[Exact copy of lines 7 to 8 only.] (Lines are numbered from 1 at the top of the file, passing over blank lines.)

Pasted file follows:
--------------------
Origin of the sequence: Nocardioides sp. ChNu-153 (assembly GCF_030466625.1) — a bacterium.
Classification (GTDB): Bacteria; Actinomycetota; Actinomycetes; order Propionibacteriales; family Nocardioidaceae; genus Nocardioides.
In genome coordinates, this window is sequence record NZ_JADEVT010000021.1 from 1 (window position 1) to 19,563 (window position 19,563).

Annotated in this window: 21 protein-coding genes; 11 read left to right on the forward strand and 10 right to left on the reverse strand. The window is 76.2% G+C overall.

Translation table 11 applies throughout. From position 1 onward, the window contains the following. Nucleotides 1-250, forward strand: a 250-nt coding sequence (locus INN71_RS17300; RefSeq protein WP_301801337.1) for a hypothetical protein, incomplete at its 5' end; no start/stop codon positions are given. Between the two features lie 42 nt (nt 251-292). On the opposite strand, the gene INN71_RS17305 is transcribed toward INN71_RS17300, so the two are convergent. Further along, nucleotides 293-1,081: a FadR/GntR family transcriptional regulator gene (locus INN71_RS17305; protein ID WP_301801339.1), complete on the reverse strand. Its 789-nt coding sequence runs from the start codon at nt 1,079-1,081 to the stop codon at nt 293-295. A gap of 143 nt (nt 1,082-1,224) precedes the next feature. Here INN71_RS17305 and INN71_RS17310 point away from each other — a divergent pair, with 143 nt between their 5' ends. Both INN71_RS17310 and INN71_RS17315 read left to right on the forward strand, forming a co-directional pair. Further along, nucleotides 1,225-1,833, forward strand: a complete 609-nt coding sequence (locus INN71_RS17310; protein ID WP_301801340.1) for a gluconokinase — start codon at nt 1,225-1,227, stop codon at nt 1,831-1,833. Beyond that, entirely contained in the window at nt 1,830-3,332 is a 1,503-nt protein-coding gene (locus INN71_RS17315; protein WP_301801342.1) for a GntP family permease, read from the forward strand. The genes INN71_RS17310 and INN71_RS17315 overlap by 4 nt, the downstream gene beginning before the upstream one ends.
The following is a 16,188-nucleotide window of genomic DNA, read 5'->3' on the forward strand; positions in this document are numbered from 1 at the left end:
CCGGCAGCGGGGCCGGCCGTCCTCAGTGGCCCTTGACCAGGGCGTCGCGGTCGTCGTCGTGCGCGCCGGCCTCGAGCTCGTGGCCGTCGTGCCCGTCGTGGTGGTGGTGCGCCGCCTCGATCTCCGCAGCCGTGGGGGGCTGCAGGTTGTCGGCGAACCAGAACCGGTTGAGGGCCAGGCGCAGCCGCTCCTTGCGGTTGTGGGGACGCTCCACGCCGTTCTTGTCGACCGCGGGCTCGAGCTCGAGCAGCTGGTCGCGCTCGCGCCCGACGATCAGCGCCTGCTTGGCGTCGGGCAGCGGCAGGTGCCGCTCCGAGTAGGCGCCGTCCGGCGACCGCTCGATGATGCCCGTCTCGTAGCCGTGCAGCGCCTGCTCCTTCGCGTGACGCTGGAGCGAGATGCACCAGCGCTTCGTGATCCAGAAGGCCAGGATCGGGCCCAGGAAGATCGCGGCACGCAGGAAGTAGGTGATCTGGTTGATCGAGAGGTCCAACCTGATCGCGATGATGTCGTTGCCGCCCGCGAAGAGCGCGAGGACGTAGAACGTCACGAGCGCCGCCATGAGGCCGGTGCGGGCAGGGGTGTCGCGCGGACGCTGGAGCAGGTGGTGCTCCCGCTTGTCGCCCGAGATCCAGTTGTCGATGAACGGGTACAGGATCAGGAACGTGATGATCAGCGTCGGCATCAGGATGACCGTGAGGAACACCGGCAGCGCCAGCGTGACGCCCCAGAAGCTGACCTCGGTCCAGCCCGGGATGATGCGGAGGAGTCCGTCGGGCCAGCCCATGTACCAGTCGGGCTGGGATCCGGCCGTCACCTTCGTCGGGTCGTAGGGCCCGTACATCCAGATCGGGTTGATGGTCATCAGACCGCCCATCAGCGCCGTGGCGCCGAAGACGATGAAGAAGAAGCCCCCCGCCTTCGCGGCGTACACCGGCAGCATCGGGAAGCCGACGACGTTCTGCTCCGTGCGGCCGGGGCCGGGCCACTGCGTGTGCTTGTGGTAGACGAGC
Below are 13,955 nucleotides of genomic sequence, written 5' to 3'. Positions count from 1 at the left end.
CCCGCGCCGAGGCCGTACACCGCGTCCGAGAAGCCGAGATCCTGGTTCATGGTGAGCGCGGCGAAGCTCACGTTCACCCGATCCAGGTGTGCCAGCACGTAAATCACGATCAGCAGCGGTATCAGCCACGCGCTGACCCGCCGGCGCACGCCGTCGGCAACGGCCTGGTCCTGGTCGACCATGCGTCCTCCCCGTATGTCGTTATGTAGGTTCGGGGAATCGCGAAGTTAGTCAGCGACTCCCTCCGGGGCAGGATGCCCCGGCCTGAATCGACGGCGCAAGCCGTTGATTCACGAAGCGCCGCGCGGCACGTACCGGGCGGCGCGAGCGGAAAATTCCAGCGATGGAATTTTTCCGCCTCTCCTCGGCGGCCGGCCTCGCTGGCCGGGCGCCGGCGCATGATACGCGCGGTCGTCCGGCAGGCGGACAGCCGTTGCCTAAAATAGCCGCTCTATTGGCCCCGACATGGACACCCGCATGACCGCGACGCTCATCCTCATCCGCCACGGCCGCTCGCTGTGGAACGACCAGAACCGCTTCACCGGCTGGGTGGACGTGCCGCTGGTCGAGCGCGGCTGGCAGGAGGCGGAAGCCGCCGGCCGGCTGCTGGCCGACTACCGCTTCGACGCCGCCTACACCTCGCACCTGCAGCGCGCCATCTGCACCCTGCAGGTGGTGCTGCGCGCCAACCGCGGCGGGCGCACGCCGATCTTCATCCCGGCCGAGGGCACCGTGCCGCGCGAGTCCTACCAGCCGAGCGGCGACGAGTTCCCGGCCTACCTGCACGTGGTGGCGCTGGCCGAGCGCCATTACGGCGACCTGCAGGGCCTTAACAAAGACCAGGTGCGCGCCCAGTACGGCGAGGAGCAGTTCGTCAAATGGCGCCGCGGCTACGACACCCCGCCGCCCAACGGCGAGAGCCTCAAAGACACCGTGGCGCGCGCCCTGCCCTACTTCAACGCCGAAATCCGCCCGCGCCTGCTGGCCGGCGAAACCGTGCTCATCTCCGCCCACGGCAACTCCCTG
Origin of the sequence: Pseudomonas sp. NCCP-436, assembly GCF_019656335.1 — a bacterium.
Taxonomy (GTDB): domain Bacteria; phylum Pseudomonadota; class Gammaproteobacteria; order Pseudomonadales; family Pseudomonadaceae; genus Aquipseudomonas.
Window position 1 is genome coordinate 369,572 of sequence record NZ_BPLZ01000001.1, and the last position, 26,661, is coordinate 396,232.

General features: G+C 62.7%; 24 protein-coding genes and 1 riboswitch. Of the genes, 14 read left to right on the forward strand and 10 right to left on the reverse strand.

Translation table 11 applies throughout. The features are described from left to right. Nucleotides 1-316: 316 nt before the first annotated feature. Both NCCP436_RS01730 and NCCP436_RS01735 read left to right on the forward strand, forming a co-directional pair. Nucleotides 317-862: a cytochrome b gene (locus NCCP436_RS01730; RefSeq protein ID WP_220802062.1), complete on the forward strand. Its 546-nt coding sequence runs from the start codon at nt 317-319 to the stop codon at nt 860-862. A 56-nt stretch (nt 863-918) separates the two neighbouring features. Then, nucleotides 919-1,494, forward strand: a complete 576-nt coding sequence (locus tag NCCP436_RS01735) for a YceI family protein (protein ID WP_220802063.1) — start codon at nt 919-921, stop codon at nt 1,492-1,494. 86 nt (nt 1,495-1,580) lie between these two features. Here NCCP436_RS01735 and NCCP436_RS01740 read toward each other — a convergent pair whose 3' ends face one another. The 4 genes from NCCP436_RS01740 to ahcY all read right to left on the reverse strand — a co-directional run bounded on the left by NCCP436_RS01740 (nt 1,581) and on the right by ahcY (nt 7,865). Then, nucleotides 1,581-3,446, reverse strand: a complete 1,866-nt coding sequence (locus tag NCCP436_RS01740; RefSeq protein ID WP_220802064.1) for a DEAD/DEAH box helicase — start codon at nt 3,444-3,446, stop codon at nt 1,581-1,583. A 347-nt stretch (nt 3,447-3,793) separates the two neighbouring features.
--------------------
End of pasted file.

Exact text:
CCGGCAGCGGGGCCGGCCGTCCTCAGTGGCCCTTGACCAGGGCGTCGCGGTCGTCGTCGTGCGCGCCGGCCTCGAGCTCGTGGCCGTCGTGCCCGTCGTGGTGGTGGTGCGCCGCCTCGATCTCCGCAGCCGTGGGGGGCTGCAGGTTGTCGGCGAACCAGAACCGGTTGAGGGCCAGGCGCAGCCGCTCCTTGCGGTTGTGGGGACGCTCCACGCCGTTCTTGTCGACCGCGGGCTCGAGCTCGAGCAGCTGGTCGCGCTCGCGCCCGACGATCAGCGCCTGCTTGGCGTCGGGCAGCGGCAGGTGCCGCTCCGAGTAGGCGCCGTCCGGCGACCGCTCGATGATGCCCGTCTCGTAGCCGTGCAGCGCCTGCTCCTTCGCGTGACGCTGGAGCGAGATGCACCAGCGCTTCGTGATCCAGAAGGCCAGGATCGGGCCCAGGAAGATCGCGGCACGCAGGAAGTAGGTGATCTGGTTGATCGAGAGGTCCAACCTGATCGCGATGATGTCGTTGCCGCCCGCGAAGAGCGCGAGGACGTAGAACGTCACGAGCGCCGCCATGAGGCCGGTGCGGGCAGGGGTGTCGCGCGGACGCTGGAGCAGGTGGTGCTCCCGCTTGTCGCCCGAGATCCAGTTGTCGATGAACGGGTACAGGATCAGGAACGTGATGATCAGCGTCGGCATCAGGATGACCGTGAGGAACACCGGCAGCGCCAGCGTGACGCCCCAGAAGCTGACCTCGGTCCAGCCCGGGATGATGCGGAGGAGTCCGTCGGGCCAGCCCATGTACCAGTCGGGCTGGGATCCGGCCGTCACCTTCGTCGGGTCGTAGGGCCCGTACATCCAGATCGGGTTGATGGTCATCAGACCGCCCATCAGCGCCGTGGCGCCGAAGACGATGAAGAAGAAGCCCCCCGCCTTCGCGGCGTACACCGGCAGCATCGGGAAGCCGACGACGTTCTGCTCCGTGCGGCCGGGGCCGGGCCACTGCGTGTGCTTGTGGTAGACGAGC
Below are 13,955 nucleotides of genomic sequence, written 5' to 3'. Positions count from 1 at the left end.